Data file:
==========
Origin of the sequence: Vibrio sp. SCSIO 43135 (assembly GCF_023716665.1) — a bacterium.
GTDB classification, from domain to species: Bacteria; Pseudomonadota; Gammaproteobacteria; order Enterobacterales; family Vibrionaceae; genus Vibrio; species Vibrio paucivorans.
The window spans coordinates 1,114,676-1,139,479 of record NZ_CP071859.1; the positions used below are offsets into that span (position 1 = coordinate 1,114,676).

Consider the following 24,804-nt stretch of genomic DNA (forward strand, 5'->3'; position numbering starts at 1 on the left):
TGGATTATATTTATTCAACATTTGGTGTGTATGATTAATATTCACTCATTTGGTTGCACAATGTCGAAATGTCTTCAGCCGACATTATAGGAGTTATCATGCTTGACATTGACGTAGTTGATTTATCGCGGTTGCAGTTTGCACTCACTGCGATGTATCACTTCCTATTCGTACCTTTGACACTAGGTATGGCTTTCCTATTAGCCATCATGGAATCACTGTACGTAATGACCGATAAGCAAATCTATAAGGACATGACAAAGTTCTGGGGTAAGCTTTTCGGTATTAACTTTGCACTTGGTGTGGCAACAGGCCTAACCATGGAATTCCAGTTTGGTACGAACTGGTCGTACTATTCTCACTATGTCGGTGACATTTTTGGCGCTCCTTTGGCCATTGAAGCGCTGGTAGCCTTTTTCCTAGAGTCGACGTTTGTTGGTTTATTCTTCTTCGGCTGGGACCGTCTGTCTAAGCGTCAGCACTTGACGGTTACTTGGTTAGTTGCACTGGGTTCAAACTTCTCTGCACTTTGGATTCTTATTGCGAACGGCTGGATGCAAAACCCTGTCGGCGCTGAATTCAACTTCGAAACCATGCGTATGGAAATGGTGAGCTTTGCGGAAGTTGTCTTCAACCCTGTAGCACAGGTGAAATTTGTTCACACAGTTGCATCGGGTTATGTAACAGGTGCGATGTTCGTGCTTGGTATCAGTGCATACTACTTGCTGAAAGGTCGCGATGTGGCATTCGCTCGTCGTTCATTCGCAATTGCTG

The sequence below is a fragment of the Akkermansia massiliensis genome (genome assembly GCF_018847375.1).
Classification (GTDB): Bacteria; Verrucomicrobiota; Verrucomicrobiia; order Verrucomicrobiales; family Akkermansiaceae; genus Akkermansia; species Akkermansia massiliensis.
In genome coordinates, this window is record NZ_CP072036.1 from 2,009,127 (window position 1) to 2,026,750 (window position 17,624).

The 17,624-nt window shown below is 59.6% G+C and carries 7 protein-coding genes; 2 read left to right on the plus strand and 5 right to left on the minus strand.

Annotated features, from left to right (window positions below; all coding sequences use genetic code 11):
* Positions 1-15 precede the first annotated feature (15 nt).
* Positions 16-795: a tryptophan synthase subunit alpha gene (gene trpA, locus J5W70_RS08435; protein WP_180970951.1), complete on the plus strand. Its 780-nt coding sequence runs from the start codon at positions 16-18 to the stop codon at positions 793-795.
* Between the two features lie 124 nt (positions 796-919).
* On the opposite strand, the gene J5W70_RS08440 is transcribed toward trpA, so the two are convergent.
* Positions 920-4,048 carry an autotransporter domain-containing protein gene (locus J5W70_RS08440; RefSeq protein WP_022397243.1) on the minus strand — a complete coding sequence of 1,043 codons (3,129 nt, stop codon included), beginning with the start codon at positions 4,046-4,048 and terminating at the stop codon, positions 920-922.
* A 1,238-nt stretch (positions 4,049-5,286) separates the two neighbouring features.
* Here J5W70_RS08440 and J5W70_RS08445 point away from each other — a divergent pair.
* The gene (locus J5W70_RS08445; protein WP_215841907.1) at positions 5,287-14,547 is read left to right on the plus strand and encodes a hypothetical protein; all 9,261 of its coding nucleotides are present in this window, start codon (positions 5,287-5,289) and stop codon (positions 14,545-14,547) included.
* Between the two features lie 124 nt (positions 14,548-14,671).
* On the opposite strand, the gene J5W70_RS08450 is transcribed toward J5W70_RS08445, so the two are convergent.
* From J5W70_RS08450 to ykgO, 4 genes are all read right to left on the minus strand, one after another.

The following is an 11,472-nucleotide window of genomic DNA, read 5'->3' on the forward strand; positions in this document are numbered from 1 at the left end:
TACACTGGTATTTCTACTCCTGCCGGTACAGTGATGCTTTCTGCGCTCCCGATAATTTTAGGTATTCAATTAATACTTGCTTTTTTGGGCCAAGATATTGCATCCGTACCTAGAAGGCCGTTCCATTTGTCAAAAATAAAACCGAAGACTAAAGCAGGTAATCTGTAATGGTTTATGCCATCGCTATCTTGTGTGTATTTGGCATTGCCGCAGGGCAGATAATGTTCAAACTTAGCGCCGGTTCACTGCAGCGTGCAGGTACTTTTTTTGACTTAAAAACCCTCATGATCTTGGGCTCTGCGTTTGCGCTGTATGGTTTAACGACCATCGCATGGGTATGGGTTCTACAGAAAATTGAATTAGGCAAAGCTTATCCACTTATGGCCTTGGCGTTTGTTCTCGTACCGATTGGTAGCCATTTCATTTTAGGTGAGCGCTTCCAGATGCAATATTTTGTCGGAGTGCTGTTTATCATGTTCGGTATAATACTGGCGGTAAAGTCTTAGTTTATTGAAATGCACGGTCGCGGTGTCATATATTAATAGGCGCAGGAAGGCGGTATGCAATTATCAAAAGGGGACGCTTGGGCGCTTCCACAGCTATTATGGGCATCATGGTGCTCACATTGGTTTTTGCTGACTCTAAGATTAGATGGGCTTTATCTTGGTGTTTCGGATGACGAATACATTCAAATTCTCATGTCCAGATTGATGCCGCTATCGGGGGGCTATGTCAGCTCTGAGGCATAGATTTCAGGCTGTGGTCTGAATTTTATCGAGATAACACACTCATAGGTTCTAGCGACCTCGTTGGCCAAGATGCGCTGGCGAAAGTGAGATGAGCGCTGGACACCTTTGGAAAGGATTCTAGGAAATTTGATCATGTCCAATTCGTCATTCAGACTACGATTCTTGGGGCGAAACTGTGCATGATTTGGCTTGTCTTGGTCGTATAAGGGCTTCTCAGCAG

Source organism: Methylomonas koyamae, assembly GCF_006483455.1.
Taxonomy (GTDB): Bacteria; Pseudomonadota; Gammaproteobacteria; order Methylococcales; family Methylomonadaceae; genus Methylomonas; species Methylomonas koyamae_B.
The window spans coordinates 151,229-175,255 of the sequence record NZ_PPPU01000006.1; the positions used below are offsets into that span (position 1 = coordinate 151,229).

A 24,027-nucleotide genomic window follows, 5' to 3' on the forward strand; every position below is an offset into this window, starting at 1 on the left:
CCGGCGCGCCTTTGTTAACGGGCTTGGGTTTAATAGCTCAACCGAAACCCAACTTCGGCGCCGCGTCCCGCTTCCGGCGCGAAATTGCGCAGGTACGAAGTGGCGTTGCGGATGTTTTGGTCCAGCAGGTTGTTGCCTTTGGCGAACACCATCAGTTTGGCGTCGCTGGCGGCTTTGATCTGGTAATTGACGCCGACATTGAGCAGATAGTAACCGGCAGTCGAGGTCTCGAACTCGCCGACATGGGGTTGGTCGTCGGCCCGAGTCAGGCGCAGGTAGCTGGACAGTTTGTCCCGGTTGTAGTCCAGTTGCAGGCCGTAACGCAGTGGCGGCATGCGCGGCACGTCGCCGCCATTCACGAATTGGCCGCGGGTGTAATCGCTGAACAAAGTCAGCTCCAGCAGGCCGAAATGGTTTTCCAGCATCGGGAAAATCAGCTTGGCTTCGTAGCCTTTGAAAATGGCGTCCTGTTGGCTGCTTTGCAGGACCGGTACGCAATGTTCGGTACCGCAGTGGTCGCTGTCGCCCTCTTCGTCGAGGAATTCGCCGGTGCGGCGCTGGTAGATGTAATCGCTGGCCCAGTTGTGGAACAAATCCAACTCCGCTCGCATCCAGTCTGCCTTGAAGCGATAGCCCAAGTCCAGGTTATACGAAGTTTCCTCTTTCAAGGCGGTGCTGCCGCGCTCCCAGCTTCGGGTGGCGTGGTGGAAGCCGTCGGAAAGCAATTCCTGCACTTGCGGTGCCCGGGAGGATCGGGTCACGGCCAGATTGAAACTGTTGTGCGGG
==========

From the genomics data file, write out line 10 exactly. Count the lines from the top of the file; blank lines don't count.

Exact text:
Annotated features, from left to right (window positions below; all coding sequences use genetic code 11):